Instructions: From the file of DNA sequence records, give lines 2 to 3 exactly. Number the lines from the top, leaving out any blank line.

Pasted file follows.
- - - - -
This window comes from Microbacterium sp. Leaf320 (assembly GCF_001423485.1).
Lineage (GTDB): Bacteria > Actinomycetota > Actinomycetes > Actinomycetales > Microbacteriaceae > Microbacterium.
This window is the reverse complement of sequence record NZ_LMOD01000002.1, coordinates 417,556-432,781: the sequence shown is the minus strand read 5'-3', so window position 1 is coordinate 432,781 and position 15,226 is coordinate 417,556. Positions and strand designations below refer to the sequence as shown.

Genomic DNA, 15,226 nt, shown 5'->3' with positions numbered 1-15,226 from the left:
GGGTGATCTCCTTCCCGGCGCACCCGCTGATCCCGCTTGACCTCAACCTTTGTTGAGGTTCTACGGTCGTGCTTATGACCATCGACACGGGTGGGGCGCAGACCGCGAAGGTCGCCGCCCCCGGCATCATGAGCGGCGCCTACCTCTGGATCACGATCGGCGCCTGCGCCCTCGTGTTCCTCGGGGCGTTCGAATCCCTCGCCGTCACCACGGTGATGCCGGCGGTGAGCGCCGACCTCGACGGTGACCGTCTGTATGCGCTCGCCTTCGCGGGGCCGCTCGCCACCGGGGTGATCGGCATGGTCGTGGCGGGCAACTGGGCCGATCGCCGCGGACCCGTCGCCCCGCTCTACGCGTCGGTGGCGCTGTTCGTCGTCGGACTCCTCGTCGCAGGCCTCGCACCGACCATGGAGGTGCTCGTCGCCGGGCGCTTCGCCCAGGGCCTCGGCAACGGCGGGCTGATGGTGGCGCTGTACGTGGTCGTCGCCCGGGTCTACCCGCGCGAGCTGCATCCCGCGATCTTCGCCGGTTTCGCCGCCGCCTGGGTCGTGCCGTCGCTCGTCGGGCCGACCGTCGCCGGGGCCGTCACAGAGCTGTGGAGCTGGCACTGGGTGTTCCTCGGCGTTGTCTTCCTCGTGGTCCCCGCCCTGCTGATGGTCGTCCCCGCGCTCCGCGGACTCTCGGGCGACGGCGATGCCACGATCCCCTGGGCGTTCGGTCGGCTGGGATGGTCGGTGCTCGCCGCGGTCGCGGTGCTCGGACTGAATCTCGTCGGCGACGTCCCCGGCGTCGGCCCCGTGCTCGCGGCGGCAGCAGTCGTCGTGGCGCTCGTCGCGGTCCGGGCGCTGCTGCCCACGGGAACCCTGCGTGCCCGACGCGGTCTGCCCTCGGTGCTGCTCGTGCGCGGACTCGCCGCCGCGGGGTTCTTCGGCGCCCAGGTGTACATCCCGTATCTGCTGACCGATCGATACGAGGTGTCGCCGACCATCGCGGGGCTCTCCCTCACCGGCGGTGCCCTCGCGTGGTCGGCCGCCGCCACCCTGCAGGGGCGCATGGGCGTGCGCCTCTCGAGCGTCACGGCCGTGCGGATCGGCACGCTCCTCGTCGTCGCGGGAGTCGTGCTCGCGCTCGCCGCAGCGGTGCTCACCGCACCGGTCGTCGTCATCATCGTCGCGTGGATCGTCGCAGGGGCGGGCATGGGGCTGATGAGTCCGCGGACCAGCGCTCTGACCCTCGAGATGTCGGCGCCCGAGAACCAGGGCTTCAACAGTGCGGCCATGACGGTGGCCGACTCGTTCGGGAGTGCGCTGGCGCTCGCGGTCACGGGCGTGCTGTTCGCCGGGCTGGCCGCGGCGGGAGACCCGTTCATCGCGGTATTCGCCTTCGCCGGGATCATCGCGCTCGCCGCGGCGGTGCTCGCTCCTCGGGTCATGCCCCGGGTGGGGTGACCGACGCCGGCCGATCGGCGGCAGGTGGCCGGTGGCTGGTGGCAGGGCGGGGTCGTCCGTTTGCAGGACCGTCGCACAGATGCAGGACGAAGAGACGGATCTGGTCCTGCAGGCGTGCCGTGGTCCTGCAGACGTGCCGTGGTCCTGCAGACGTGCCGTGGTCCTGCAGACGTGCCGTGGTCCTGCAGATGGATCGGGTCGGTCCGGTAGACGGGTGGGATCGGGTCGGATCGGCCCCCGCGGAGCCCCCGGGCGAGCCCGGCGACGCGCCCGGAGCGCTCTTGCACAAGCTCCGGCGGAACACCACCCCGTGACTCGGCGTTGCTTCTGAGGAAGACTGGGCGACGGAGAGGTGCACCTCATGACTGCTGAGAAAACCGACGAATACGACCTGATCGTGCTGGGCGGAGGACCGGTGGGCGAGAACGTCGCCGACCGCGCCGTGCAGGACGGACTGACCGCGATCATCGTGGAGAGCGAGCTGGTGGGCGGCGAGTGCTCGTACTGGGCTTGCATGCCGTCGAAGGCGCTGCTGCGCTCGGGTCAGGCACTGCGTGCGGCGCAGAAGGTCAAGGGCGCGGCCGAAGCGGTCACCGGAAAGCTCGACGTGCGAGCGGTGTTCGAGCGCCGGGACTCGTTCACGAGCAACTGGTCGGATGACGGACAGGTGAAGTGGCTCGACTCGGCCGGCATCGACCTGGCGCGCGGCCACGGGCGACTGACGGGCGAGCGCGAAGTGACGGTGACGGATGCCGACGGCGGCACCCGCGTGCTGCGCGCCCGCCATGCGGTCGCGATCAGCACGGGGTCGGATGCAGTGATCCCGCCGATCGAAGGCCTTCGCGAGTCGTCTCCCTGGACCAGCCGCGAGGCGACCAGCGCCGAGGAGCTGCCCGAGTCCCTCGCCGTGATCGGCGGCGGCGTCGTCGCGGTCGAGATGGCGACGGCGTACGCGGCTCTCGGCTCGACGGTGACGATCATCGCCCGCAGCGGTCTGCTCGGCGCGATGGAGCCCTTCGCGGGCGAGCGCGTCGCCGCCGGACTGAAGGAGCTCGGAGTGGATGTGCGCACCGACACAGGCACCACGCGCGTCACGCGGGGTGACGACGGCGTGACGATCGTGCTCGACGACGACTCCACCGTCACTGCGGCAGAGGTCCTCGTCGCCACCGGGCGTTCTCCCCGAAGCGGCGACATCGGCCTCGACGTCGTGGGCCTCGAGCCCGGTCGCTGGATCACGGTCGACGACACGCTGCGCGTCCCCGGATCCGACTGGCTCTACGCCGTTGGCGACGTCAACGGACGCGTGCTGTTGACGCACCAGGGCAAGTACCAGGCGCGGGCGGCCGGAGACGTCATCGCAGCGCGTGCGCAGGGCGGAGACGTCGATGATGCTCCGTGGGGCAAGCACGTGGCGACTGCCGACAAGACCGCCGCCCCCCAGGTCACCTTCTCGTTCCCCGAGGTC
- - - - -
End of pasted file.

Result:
Lineage (GTDB): Bacteria > Actinomycetota > Actinomycetes > Actinomycetales > Microbacteriaceae > Microbacterium.
This window is the reverse complement of sequence record NZ_LMOD01000002.1, coordinates 417,556-432,781: the sequence shown is the minus strand read 5'-3', so window position 1 is coordinate 432,781 and position 15,226 is coordinate 417,556. Positions and strand designations below refer to the sequence as shown.